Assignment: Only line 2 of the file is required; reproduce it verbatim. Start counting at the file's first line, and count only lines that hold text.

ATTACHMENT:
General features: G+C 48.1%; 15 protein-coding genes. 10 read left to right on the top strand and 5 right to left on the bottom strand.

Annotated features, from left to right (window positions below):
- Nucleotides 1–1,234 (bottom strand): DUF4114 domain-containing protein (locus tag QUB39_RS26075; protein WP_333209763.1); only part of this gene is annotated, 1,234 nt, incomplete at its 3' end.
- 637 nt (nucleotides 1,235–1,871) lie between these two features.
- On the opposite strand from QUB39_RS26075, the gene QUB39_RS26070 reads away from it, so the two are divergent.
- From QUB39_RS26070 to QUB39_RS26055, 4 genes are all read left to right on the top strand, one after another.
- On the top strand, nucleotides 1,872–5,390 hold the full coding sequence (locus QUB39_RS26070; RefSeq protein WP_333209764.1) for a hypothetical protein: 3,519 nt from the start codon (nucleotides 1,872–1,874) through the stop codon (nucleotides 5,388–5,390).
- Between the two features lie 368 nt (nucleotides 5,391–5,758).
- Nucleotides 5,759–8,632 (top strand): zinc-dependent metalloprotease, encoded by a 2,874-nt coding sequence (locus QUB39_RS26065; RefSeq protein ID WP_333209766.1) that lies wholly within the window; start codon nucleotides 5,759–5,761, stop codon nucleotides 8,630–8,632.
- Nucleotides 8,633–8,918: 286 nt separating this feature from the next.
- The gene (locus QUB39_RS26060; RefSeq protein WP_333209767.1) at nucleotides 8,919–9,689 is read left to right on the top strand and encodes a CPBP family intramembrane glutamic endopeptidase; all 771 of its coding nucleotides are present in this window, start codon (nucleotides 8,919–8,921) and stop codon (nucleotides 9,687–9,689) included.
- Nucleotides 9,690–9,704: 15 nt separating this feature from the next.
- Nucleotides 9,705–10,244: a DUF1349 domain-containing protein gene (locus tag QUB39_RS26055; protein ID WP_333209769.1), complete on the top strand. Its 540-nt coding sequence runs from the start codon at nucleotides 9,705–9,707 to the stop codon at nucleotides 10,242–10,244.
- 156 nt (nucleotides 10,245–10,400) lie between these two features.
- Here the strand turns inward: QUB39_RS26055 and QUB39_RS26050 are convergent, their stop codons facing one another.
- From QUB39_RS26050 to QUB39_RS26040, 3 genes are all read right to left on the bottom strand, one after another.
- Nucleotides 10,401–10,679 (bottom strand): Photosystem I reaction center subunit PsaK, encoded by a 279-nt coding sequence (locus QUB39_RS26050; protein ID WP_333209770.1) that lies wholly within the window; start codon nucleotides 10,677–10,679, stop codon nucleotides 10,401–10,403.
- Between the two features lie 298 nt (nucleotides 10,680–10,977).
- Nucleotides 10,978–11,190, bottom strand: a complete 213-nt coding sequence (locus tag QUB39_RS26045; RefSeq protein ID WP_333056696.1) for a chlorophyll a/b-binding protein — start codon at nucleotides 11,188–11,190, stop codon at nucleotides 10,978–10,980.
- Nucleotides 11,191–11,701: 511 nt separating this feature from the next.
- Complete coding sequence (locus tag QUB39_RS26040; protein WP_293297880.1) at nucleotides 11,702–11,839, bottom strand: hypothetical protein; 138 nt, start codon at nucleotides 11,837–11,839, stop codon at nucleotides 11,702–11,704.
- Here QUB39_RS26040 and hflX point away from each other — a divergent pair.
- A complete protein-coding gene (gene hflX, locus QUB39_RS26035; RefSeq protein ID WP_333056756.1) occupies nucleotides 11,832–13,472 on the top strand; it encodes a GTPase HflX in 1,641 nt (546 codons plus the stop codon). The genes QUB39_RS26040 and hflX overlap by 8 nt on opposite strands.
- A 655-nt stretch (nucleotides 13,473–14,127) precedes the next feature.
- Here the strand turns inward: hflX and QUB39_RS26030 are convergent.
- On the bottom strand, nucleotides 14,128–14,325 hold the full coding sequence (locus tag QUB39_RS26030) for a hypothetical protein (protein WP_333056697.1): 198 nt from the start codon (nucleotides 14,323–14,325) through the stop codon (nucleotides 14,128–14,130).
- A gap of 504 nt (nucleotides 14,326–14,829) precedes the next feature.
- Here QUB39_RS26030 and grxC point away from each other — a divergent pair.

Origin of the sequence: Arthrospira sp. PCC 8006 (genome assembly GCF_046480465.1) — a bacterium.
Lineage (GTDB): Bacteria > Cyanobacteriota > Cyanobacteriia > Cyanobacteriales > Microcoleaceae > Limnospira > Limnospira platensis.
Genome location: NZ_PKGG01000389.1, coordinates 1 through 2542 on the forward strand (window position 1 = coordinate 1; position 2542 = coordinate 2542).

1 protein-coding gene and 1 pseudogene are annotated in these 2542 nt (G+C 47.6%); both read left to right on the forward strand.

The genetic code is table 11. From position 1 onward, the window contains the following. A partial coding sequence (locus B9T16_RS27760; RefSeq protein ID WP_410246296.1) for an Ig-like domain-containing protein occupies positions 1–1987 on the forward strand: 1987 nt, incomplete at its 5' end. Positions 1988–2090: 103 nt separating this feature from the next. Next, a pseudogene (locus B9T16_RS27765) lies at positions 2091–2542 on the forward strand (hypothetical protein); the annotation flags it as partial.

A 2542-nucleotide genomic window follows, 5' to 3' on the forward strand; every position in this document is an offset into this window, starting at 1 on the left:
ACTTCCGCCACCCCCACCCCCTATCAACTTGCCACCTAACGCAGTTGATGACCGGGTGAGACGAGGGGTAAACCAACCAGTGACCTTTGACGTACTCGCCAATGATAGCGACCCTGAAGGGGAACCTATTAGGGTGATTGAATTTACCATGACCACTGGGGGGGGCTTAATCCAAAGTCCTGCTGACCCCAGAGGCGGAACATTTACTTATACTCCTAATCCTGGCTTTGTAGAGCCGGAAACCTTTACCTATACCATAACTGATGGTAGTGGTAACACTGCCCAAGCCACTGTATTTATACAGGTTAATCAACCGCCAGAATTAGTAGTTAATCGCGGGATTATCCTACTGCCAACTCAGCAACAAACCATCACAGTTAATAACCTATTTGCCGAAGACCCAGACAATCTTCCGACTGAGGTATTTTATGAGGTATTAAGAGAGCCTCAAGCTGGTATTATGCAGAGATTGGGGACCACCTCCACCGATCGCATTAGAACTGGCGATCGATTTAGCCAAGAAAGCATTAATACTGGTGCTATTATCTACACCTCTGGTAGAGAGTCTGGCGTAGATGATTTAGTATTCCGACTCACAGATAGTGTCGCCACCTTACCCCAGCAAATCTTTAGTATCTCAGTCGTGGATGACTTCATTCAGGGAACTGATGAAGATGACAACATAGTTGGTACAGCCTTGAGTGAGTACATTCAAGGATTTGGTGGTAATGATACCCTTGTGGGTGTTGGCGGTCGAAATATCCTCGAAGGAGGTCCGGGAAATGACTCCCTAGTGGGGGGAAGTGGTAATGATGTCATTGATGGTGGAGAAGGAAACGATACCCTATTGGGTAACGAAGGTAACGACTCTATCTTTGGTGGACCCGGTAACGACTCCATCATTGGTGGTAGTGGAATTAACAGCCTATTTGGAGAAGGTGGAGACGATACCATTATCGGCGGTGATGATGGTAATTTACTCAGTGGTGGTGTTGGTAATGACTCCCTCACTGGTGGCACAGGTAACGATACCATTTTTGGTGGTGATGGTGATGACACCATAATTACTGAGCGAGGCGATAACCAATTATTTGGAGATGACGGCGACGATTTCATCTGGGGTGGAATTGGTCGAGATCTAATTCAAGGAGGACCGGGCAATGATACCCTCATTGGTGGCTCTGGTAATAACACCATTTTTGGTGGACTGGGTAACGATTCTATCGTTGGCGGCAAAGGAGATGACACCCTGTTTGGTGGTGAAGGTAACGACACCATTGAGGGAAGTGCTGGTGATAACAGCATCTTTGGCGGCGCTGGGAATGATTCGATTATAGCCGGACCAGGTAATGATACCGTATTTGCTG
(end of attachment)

Annotated features, from left to right (window positions below):